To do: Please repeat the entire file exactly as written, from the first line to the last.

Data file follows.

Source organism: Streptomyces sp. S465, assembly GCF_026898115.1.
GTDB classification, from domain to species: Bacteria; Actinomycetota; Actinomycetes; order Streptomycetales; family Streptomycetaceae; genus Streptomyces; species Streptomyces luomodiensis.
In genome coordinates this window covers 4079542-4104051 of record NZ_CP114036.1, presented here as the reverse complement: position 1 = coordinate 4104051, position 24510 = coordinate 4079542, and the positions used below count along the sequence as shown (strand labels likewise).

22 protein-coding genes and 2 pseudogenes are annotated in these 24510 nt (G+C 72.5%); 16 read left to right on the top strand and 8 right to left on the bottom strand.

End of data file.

Source organism: Streptomyces sp. S465, assembly GCF_026898115.1.
GTDB classification, from domain to species: Bacteria; Actinomycetota; Actinomycetes; order Streptomycetales; family Streptomycetaceae; genus Streptomyces; species Streptomyces luomodiensis.
In genome coordinates this window covers 4079542-4104051 of record NZ_CP114036.1, presented here as the reverse complement: position 1 = coordinate 4104051, position 24510 = coordinate 4079542, and the positions used below count along the sequence as shown (strand labels likewise).

22 protein-coding genes and 2 pseudogenes are annotated in these 24510 nt (G+C 72.5%); 16 read left to right on the top strand and 8 right to left on the bottom strand.